Attracting the Right Customers on Social Media
Acquiring new customers can be up to 25 times more expensive than retaining an existing customer. Not only is it more expensive, but it’s also harder with organic reach becoming more and more difficult, hence, we opt for paid media (If you missed out on the average percentages of brand engagement, read ‘Is Facebook the Biggest Marketing Swindle of our Time?’). But this comes with a catch, especially for new brands. Many will question the authenticity of an ad because of a huge amount of advertisers, scams and noise.
In financial services, trust has been key for hundreds of years. We recently ran a successful year-long paid Social Media ad campaign that drove more than 80% of app downloads and sign-ups, but less than 10% of transactions. Once offline activations started to build on the online campaign, we saw the trend quickly change.
Acquiring New Users with Social Media
Last time we wrote about how to retain and engage existing users. Now, let’s have a look at acquiring new ones.
Let’s go through the same thought process and ask ourselves “What is our objective?”.
As mentioned in our previous article, awareness is crucial for brands not only to educate customers on your products and services but also to churn out content engagement. In this case, we focus on reach.
Let’s take a look at an industry that spent huge amounts of their marketing budget on paid Social Media, the beauty Industry. It makes complete sense since 85% of consumers trust beauty products when they are reviewed by influencers over any other source and 79% of consumers look for how-to videos online. Specifically, we are looking at Maybelline’s campaign launching their ‘Nudes Palette’.
In this campaign Maybelline almost tripled their brand awareness and messaging. How? 1) They collaborated with YouTube content creators and prominent beauty influencers, 2) They launched a YouTube Masthead ad during the days of the product launch, 3) They used Google Preferred 15-second spots, and 4) They used Trueview ads to drive opt-in views for longer form ads.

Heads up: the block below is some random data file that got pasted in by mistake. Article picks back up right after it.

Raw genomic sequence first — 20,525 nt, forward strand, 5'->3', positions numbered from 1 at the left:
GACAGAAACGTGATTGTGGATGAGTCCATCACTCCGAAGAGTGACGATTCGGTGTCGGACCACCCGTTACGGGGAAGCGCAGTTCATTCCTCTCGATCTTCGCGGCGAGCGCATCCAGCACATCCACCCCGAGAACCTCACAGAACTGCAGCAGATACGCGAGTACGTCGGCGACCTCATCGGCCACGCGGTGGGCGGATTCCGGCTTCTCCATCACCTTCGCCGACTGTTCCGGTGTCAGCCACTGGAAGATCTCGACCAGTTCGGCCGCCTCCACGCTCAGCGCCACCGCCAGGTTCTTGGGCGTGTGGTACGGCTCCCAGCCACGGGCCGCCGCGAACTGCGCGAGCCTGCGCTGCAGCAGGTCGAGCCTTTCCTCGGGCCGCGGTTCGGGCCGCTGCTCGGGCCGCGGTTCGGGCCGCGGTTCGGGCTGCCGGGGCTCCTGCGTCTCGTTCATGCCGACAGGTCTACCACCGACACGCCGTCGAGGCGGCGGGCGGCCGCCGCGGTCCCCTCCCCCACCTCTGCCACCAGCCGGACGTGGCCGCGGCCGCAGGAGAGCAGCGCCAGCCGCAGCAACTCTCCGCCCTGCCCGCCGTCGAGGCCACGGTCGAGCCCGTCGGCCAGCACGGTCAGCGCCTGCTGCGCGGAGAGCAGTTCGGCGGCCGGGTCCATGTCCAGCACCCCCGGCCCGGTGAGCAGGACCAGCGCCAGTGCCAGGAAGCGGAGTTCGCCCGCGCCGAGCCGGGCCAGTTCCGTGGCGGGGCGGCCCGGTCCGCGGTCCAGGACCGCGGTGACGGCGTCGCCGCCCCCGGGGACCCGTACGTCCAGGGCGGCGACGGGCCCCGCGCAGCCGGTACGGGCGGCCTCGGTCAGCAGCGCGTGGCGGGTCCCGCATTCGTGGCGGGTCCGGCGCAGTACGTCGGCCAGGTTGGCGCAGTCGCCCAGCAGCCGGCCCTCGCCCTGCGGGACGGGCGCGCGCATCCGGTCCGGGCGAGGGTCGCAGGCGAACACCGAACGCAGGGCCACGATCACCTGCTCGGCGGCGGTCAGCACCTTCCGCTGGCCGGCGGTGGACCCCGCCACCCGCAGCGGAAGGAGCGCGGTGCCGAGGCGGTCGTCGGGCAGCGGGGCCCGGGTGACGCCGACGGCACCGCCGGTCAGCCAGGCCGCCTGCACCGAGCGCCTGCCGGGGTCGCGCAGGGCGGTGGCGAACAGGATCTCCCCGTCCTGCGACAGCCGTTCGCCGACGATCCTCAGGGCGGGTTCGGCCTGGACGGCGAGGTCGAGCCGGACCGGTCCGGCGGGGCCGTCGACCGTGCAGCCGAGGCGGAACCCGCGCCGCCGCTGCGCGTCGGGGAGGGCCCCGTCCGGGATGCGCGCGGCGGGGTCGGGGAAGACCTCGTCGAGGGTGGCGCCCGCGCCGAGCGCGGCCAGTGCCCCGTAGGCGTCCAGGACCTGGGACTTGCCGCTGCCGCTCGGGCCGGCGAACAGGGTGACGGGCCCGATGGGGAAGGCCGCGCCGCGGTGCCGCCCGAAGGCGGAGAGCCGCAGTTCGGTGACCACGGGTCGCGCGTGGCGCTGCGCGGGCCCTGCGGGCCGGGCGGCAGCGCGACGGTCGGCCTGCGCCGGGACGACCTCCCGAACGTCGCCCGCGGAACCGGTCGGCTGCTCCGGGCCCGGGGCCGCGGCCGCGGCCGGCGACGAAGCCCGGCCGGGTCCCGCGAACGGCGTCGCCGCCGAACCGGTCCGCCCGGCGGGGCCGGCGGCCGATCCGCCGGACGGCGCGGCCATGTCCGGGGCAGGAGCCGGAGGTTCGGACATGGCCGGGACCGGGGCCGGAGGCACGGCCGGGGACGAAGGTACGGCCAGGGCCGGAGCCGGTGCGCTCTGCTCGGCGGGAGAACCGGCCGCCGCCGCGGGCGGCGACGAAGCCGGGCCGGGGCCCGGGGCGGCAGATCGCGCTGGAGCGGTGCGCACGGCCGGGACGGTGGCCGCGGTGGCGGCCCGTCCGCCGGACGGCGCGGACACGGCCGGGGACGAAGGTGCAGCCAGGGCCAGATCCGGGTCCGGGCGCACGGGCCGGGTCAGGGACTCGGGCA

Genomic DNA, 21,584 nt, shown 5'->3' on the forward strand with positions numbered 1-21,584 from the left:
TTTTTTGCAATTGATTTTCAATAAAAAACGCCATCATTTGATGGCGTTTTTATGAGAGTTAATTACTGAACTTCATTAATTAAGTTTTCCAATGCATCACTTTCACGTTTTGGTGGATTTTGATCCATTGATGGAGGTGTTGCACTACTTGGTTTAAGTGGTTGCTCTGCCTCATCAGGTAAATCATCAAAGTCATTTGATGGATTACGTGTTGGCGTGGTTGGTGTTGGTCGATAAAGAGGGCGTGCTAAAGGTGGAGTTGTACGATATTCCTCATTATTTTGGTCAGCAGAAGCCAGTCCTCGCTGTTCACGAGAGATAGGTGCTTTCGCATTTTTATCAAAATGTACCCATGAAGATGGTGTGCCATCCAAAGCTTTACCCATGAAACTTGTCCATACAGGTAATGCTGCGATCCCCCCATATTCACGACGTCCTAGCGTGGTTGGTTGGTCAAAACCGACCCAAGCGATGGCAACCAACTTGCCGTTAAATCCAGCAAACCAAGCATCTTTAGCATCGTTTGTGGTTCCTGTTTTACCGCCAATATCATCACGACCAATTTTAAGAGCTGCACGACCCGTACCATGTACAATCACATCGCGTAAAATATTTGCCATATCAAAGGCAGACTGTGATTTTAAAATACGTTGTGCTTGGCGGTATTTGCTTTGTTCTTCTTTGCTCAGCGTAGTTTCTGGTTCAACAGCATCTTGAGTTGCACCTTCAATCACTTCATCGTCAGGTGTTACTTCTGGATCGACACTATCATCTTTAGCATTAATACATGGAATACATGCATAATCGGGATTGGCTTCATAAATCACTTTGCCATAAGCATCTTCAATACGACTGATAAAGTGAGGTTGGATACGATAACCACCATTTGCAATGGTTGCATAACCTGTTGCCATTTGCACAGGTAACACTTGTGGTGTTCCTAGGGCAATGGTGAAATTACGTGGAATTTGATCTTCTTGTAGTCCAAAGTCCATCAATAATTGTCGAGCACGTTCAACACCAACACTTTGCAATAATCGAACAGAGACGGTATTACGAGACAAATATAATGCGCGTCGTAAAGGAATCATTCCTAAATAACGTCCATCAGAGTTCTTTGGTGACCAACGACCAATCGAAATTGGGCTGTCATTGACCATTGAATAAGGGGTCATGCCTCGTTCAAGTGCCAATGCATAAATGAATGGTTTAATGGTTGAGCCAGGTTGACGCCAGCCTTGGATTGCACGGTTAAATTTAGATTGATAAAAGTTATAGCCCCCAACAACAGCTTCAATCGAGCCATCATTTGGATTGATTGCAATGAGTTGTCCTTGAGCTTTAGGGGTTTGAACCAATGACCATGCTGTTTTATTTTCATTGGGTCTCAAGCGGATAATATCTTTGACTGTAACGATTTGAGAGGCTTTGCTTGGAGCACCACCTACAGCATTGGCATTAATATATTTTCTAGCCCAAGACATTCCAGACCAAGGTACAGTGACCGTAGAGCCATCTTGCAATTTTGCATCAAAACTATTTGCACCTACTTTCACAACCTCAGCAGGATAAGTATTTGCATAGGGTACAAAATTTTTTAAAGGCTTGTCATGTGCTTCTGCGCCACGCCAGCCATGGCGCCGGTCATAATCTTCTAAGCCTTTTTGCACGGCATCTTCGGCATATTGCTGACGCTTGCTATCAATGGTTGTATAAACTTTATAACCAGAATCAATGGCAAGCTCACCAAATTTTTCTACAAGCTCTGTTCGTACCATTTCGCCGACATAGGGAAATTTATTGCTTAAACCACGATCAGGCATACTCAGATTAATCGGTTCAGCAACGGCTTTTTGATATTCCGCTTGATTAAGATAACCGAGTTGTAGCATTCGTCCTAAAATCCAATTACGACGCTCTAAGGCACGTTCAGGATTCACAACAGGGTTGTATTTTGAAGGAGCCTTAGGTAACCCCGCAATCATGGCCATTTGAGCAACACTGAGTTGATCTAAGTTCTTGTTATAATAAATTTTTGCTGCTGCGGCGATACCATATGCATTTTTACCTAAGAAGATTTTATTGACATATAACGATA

Here is one of the beauty influencers that collaborated with Maybelline for this campaign.
According to Bain & Company’s study, 60% to 80% of customers who described themselves as having a satisfactory level of service do not go back as repeat customers. Hence, generating engagement between yourself and customers is important not only for retaining them but also for acquiring them.
According to Randy Garn, one of the founders of Skipio, “In today’s fast paced business environment there’s a disconnect, and it’s a big one. Business owners are consistently focused on acquiring new customers through ‘innovative’ marketing campaigns. They want a better go-to-market strategy, stronger billboards and catchier marketing phrases. But their customers have never felt more detached. With today’s technology it is now possible to have a person-to-person relationship with every customer. The more personal and authentic the relationship, the more indispensable it becomes.”
Let’s take a look at an example that will be familiar to many as it is hard to forget, Dove’s “Campaign for Real Beauty”. The campaign evolved over the years after it was first launched. The ad that made the most impact went viral in the year 2013 , it was the video of ‘Dove Real Beauty Sketches’.
Their finding at the time was that only four percent of women consider themselves beautiful and according to the global brand vice president the mission of the campaign was “to create a world where beauty is a source of confidence not anxiety.”
Through the ad and the ever growing “Real Beauty” series, the brand built a more intimate and personal connection between the company and consumers. This therefore, drove engagement.
The key to driving product penetration and purchase intent in any brand is highly dependant on the message and reach. For instance, if an insurance company decided to drive awareness and engagement via a contest on Social Media in the hope of generating more insurance sales, the effect would most likely be very small. People will happily participate in a raffle if there is an attractive prize, but those same users would have to be converted to customers through other means.
On the other hand, given the case study from Dove, the use of the “Campaign for Real Beauty” to associate a woman’s confidence to daily beauty products makes complete sense. Dove reported that their sales jumped from $2.5 billion to $4 billion after a decade of running the campaign.
Most people have secondary email addresses and even fake mobile numbers just to participate in marketing campaigns. Building trust face to face is still more powerful, and Social Media is a great way to scale those stories.